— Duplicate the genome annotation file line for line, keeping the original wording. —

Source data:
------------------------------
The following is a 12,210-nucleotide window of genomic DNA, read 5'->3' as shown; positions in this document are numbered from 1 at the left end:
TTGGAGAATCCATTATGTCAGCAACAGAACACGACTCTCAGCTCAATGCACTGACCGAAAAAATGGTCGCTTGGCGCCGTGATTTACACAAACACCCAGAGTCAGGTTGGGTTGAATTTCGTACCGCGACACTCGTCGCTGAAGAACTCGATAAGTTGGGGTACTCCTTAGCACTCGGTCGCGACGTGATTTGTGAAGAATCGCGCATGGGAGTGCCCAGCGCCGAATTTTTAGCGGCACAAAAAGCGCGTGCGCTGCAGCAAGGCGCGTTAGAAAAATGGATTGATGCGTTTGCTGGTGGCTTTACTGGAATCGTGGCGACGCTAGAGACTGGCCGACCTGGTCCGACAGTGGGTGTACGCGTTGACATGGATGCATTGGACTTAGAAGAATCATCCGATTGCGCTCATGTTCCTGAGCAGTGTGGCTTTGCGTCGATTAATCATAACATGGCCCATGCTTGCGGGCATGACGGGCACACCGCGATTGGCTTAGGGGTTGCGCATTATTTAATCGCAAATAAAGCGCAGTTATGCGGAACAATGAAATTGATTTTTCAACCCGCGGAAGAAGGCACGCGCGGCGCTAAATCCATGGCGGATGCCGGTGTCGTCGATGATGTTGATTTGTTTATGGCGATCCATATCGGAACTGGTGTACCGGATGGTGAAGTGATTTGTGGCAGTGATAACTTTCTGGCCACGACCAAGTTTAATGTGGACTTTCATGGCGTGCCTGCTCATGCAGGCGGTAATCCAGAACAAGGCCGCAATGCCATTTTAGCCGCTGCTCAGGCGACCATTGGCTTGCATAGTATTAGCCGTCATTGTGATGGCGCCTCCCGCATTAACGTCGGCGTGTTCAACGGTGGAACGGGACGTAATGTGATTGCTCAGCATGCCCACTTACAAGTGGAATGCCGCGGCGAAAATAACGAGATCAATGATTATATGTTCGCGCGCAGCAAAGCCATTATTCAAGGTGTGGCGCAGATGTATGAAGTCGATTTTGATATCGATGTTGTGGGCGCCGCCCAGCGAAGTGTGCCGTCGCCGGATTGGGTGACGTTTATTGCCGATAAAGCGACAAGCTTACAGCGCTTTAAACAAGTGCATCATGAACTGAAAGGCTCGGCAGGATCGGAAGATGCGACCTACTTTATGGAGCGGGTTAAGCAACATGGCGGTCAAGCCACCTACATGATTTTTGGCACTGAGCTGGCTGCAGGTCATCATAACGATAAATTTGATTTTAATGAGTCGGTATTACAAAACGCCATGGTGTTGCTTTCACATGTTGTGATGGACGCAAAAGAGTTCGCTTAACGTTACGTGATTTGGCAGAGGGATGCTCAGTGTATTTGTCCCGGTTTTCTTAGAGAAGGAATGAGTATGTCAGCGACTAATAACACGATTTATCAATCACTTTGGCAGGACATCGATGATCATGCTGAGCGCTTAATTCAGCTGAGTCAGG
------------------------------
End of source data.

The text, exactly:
The following is a 12,210-nucleotide window of genomic DNA, read 5'->3' as shown; positions in this document are numbered from 1 at the left end:
TTGGAGAATCCATTATGTCAGCAACAGAACACGACTCTCAGCTCAATGCACTGACCGAAAAAATGGTCGCTTGGCGCCGTGATTTACACAAACACCCAGAGTCAGGTTGGGTTGAATTTCGTACCGCGACACTCGTCGCTGAAGAACTCGATAAGTTGGGGTACTCCTTAGCACTCGGTCGCGACGTGATTTGTGAAGAATCGCGCATGGGAGTGCCCAGCGCCGAATTTTTAGCGGCACAAAAAGCGCGTGCGCTGCAGCAAGGCGCGTTAGAAAAATGGATTGATGCGTTTGCTGGTGGCTTTACTGGAATCGTGGCGACGCTAGAGACTGGCCGACCTGGTCCGACAGTGGGTGTACGCGTTGACATGGATGCATTGGACTTAGAAGAATCATCCGATTGCGCTCATGTTCCTGAGCAGTGTGGCTTTGCGTCGATTAATCATAACATGGCCCATGCTTGCGGGCATGACGGGCACACCGCGATTGGCTTAGGGGTTGCGCATTATTTAATCGCAAATAAAGCGCAGTTATGCGGAACAATGAAATTGATTTTTCAACCCGCGGAAGAAGGCACGCGCGGCGCTAAATCCATGGCGGATGCCGGTGTCGTCGATGATGTTGATTTGTTTATGGCGATCCATATCGGAACTGGTGTACCGGATGGTGAAGTGATTTGTGGCAGTGATAACTTTCTGGCCACGACCAAGTTTAATGTGGACTTTCATGGCGTGCCTGCTCATGCAGGCGGTAATCCAGAACAAGGCCGCAATGCCATTTTAGCCGCTGCTCAGGCGACCATTGGCTTGCATAGTATTAGCCGTCATTGTGATGGCGCCTCCCGCATTAACGTCGGCGTGTTCAACGGTGGAACGGGACGTAATGTGATTGCTCAGCATGCCCACTTACAAGTGGAATGCCGCGGCGAAAATAACGAGATCAATGATTATATGTTCGCGCGCAGCAAAGCCATTATTCAAGGTGTGGCGCAGATGTATGAAGTCGATTTTGATATCGATGTTGTGGGCGCCGCCCAGCGAAGTGTGCCGTCGCCGGATTGGGTGACGTTTATTGCCGATAAAGCGACAAGCTTACAGCGCTTTAAACAAGTGCATCATGAACTGAAAGGCTCGGCAGGATCGGAAGATGCGACCTACTTTATGGAGCGGGTTAAGCAACATGGCGGTCAAGCCACCTACATGATTTTTGGCACTGAGCTGGCTGCAGGTCATCATAACGATAAATTTGATTTTAATGAGTCGGTATTACAAAACGCCATGGTGTTGCTTTCACATGTTGTGATGGACGCAAAAGAGTTCGCTTAACGTTACGTGATTTGGCAGAGGGATGCTCAGTGTATTTGTCCCGGTTTTCTTAGAGAAGGAATGAGTATGTCAGCGACTAATAACACGATTTATCAATCACTTTGGCAGGACATCGATGATCATGCTGAGCGCTTAATTCAGCTGAGTCAGG